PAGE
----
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If for some reason or the other, because of an emergency, or perhaps craving jail time or did not want her job, or perhaps a girls will be girls moment, a pilot and her captain decided to fly a large aircraft like the A380 or boeing 747 inverted and some passengers decided not to strap on their seat belts per instruction in protest of the girls will be girls stunt, what would happen to the unstrapped passengers if the pilots flew this aircraft inverted for a minute or so at its maximum flying altitude? Would they land on the ceiling, because acrobatic pilots seem not to when they fly inverted. Will this aircraft land safely?

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    $\begingroup$ I'm voting to close this question as off-topic because it is not a "practical, answerable question based on actual problems that you face" (Help centre). $\endgroup$ – David Richerby Mar 21 '19 at 21:12
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That depends on how the pilot inverted the aircraft. If they pulled a Tex Johnson and executed a smooth barrel roll everyone would remain in their seats as it is a 1G maneuver. Even the flight attendants pouring drinks wouldn't spill.

If the Pilot executed an aileron roll the situation would be quite a bit different...

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Yes, they would land on the ceiling if not strapped in. It is basic physics. Aerobatic pilots strap in before flying inverted.

Provided the aircraft rolls back upright first, it should be able to land safely.

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    $\begingroup$ To be fair the question was ill posted. I need to read again to see OP thinks some pilots don't look to strap themselves while doing stunts. That's wrong because recreational pilots are not acrobatic pilots and both are straped $\endgroup$ – jean Mar 21 '19 at 19:53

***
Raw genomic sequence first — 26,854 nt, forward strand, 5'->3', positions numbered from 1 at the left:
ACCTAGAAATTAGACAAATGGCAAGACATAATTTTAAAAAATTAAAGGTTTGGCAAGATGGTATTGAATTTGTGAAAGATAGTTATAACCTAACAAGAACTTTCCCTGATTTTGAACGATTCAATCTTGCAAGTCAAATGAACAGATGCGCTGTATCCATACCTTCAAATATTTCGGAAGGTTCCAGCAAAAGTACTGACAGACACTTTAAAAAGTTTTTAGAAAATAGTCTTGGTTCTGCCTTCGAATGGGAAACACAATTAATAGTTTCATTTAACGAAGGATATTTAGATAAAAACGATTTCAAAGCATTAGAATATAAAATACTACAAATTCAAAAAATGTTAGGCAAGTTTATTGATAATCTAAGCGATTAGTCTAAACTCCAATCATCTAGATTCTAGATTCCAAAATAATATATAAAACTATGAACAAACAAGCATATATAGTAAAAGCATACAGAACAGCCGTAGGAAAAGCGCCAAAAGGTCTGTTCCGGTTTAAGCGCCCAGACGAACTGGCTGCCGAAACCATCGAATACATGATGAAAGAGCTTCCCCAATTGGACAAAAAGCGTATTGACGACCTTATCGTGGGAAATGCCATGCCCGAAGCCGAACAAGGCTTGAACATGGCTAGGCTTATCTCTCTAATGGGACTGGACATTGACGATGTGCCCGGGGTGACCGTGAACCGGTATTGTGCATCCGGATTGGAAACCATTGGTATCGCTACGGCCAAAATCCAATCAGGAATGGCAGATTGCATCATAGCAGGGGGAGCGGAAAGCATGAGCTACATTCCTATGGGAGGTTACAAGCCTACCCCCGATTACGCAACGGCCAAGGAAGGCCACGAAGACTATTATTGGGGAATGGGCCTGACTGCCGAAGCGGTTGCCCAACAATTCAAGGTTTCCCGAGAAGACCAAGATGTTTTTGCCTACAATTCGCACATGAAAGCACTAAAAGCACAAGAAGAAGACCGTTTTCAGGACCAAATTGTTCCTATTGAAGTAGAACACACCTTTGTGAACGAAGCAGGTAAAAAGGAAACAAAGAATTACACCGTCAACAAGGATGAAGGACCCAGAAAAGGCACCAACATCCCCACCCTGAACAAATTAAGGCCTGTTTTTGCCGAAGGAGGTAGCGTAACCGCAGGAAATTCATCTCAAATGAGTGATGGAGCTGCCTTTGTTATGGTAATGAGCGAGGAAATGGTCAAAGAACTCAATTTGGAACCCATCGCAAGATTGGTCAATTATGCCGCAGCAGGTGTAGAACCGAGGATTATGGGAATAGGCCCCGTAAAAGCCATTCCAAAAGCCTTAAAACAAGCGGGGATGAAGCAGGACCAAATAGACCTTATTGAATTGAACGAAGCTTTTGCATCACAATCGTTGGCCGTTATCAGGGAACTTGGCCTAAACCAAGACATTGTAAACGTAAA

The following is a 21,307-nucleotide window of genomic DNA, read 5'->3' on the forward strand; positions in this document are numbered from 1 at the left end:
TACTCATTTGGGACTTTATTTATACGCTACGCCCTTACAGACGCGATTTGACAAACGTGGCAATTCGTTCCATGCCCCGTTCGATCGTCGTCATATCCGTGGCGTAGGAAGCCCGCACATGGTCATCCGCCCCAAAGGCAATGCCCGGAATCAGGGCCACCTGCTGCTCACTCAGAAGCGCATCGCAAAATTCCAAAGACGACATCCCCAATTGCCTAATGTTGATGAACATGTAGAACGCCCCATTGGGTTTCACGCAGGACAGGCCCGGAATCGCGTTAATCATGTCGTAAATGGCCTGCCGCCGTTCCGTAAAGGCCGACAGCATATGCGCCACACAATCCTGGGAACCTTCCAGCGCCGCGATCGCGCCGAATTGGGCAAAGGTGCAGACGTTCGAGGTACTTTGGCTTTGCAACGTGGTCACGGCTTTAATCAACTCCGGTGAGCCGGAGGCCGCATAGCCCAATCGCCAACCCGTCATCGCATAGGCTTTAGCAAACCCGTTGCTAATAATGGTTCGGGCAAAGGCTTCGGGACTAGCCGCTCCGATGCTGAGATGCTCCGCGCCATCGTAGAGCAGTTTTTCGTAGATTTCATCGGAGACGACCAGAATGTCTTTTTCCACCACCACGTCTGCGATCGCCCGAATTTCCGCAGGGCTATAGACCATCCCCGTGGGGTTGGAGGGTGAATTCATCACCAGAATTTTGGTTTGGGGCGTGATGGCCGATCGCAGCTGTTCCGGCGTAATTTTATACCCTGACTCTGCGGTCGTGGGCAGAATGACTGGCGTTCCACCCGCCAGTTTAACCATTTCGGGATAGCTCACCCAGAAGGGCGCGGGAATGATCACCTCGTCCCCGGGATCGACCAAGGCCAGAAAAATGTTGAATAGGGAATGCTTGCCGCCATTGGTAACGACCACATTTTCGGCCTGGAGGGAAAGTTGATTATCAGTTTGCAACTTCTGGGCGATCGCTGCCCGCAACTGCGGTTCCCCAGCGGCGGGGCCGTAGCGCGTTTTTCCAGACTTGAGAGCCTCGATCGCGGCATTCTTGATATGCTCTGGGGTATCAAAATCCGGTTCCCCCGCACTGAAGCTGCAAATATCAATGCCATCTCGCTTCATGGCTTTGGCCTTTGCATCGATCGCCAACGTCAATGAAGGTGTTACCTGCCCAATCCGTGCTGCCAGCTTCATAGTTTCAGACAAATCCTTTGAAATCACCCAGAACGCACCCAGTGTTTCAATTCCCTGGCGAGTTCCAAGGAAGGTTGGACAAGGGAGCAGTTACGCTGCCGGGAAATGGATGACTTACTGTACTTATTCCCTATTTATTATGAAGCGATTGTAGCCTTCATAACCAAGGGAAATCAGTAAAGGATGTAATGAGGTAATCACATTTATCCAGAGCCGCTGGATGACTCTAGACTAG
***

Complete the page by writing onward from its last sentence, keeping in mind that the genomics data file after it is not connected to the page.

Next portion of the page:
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    $\begingroup$ Yes, I agree... not a well thought out question. $\endgroup$ – Michael Hall Mar 21 '19 at 19:54
  • $\begingroup$ There was an Alaskan Air aircraft that lost its jack screw and flew inverted for a short while. I believe, though, that the fuel lines lacked the means to deliver gas from inverted fuel tanks and basically ran out of gas and went nose first into the Pacific Ocean. $\endgroup$ – BillDOe Mar 21 '19 at 19:58
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You don't see aerobatic pilots hit the roof for two reasons:

When aerobatics are planned and intentional, the pilots are strapped in tight by the seat harnesses (usually 4 or 5 point harnesses). During sustained inverted flight, their harness hold them in their seat.

For simple, quick maneuvers, such as a barrel roll, the maneuver can be be done so that the acceleration will always be "down" relative to the airplane (towards the seat), even when the airplane is upside down. This is the same principle as swinging a bucket of water over your head and the water doesn't immediately fall out.

In the case you created, it is possible for a wide-body / heavy plane to do a barrel roll and be inverted briefly so that passengers don't fall out of their seats. Test Pilot Tex Johnson famously did a such a 1G roll in a 707 (although without passengers).

If the flight were sustained inverted flight, however, everyone not strapped down would hit the ceiling.

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